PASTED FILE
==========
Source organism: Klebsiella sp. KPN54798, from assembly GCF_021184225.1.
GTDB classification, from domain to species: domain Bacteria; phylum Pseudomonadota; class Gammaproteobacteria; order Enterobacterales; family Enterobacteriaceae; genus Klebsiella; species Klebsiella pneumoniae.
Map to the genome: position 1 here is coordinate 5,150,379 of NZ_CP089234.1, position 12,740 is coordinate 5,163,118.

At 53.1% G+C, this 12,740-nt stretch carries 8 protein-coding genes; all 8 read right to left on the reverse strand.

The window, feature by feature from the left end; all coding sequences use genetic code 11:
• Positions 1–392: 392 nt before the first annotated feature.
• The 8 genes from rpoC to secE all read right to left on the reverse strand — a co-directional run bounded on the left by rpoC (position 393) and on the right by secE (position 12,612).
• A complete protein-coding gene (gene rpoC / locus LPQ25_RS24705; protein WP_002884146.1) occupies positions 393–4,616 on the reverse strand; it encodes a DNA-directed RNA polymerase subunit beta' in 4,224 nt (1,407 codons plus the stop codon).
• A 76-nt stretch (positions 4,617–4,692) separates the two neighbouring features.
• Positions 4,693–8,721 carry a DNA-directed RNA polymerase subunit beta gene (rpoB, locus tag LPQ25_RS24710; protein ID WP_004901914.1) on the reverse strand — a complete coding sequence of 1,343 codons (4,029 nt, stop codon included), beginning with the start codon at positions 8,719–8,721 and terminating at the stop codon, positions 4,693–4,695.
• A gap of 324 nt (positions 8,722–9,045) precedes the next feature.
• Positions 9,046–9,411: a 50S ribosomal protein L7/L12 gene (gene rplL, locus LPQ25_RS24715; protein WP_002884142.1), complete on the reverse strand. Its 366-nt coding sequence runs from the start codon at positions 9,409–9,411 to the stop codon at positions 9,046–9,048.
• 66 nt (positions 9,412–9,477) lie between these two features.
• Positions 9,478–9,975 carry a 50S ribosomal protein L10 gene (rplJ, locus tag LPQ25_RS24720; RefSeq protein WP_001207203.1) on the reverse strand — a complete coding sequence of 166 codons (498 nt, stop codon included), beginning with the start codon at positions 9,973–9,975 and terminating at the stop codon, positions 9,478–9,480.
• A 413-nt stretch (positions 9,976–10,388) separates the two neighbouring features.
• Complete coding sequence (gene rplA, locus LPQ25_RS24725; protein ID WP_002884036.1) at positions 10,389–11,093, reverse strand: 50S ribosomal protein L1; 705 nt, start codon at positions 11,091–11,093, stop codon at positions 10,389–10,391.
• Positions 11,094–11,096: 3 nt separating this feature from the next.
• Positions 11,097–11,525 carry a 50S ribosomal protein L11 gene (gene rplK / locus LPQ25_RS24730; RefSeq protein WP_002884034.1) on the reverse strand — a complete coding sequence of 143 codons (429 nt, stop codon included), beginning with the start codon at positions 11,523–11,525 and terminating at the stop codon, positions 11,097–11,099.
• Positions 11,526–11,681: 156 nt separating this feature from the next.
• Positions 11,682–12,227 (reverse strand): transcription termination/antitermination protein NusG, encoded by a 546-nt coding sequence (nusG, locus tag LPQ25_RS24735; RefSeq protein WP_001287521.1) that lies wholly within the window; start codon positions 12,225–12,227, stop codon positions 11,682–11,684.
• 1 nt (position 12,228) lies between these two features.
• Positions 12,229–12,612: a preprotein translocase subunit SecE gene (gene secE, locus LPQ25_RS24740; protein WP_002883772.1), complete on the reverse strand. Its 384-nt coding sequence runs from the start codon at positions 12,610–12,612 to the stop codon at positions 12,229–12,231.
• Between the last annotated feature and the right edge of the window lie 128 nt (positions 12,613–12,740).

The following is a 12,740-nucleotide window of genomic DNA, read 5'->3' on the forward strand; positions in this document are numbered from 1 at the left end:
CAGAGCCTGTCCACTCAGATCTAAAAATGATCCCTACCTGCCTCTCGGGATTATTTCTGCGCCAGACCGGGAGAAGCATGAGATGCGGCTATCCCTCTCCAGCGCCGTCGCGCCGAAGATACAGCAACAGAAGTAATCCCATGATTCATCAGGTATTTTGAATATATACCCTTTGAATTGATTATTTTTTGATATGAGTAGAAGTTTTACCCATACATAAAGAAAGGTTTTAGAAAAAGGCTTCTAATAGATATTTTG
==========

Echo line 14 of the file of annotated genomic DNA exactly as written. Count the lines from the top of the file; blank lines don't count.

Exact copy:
• Positions 9,478–9,975 carry a 50S ribosomal protein L10 gene (rplJ, locus tag LPQ25_RS24720; RefSeq protein WP_001207203.1) on the reverse strand — a complete coding sequence of 166 codons (498 nt, stop codon included), beginning with the start codon at positions 9,973–9,975 and terminating at the stop codon, positions 9,478–9,480.